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Is checking for key existence in HashMap always necessary?

I have a HashMap with say a 1000 entries and I am looking at improving the efficiency. If the HashMap is being accessed very frequently, then checking for the key existence at every access will lead to a large overhead. Instead, if the key is not present and hence an exception occurs, I can catch the exception. (when I know that this will happen rarely). This will reduce access to the HashMap by half.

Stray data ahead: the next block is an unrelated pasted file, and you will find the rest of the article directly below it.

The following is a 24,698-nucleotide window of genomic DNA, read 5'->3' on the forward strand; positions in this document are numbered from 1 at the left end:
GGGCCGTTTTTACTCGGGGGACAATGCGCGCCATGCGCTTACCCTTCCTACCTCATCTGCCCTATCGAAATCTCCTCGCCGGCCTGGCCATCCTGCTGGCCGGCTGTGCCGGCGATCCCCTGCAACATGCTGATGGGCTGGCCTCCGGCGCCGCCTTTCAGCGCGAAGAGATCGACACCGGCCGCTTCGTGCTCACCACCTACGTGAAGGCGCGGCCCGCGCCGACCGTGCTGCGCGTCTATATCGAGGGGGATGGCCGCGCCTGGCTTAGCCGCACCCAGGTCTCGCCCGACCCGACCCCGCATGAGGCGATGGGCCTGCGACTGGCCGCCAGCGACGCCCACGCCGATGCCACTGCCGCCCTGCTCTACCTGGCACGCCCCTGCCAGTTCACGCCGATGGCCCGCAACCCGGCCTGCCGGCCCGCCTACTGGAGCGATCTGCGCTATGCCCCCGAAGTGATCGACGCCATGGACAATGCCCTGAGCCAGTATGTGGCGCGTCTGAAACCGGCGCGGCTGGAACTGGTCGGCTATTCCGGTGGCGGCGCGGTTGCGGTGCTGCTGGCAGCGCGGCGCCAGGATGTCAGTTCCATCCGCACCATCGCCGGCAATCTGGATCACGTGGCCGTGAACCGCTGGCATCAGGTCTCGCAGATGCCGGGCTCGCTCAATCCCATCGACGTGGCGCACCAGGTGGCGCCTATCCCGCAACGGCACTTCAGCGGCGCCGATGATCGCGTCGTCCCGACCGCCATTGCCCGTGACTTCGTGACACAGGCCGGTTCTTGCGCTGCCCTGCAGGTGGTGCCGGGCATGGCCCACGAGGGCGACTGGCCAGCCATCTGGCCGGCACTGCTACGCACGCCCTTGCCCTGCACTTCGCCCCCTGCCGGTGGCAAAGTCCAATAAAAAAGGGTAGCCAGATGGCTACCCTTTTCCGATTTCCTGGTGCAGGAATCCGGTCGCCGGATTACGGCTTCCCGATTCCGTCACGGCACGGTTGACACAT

This might not be a good programming practice, but it will help me reduce the number of accesses. Or am I missing something here?

 I do not have null values in the HashMap.

1 Answer

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by (46.1k points)

Do you ever saved a null value? If not, you can try this:

Foo value = map.get(key);

if (value != null) {

...

} else {

// No such key

}

Else, you could just verify check for existence if you receive a null value returned:

Foo value = map.get(key);

if (value != null) {

...

} else {

// Key might be present...

if (map.containsKey(key)) {

// Okay, there's a key but the value is null

} else {

// Definitely no such key

}

}

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